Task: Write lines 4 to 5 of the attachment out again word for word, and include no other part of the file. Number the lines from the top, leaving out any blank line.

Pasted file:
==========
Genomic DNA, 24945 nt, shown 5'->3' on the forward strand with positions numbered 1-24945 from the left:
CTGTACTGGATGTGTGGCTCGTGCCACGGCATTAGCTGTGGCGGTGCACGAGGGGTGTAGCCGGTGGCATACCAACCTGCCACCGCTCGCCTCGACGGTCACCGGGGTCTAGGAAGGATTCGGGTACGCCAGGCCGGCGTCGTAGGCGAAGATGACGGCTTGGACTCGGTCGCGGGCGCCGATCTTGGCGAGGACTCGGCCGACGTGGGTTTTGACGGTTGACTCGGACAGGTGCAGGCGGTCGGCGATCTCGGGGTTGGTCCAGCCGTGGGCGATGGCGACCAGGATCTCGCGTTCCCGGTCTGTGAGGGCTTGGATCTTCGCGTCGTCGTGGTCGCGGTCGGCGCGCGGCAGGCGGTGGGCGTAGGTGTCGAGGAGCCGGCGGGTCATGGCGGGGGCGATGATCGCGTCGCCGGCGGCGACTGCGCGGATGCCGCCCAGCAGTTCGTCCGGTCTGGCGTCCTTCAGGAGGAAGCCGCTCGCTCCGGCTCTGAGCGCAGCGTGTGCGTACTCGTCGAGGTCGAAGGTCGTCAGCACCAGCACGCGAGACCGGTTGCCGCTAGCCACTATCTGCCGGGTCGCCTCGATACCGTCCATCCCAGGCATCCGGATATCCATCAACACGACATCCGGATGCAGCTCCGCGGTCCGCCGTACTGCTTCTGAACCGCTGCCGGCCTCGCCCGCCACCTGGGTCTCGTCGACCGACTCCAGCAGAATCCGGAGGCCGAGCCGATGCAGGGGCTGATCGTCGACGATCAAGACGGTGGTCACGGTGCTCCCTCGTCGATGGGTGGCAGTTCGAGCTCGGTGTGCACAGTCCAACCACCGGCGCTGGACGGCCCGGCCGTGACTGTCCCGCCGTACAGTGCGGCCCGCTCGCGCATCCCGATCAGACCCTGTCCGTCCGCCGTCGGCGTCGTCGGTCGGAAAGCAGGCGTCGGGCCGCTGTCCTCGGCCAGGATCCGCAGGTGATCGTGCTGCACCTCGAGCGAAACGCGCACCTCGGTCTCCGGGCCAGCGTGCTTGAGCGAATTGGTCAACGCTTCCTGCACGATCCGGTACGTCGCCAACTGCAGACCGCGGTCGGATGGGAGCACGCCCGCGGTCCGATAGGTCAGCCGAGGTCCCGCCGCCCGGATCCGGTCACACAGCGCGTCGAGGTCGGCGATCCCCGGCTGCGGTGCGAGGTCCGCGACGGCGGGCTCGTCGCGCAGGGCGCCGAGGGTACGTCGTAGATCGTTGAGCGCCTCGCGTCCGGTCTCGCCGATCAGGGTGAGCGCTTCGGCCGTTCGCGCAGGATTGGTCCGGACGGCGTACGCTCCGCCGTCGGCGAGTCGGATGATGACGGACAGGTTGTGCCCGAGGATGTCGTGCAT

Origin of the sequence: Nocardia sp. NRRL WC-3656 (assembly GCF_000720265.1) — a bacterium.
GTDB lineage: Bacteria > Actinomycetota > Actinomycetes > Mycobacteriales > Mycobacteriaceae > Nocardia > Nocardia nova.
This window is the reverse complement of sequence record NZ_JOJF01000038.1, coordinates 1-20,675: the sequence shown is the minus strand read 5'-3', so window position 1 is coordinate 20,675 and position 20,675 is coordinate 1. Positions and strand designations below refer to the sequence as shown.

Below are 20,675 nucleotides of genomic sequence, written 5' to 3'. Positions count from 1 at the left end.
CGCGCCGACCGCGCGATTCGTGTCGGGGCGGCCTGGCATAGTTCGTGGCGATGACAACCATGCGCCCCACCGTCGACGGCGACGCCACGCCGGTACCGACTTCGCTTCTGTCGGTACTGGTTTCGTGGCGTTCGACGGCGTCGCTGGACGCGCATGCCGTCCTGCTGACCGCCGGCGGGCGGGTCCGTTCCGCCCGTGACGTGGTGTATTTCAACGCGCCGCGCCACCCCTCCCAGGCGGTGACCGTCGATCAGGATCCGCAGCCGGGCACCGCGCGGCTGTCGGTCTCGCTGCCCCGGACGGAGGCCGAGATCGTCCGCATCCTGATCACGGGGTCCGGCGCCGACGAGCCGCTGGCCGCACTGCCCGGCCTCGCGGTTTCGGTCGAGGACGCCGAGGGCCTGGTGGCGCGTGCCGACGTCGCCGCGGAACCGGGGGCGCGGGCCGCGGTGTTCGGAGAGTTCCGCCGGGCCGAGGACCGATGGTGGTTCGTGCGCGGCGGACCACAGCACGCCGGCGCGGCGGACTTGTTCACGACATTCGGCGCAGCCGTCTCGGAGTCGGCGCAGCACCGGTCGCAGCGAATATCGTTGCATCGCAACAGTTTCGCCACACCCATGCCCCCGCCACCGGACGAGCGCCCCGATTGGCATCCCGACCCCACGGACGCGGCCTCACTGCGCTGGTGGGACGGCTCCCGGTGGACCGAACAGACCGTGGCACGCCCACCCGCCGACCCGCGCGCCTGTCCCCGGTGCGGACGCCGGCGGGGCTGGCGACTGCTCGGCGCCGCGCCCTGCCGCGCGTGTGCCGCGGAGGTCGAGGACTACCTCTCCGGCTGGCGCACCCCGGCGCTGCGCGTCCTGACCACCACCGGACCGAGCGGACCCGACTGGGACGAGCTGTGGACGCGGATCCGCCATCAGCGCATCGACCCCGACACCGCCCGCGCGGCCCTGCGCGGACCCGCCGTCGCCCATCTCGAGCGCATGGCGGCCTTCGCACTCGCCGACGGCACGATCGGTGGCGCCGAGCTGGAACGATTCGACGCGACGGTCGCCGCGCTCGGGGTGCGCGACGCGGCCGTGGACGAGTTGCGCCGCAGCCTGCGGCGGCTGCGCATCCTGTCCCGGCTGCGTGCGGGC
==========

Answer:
GTDB lineage: Bacteria > Actinomycetota > Actinomycetes > Mycobacteriales > Mycobacteriaceae > Nocardia > Nocardia nova.
This window is the reverse complement of sequence record NZ_JOJF01000038.1, coordinates 1-20,675: the sequence shown is the minus strand read 5'-3', so window position 1 is coordinate 20,675 and position 20,675 is coordinate 1. Positions and strand designations below refer to the sequence as shown.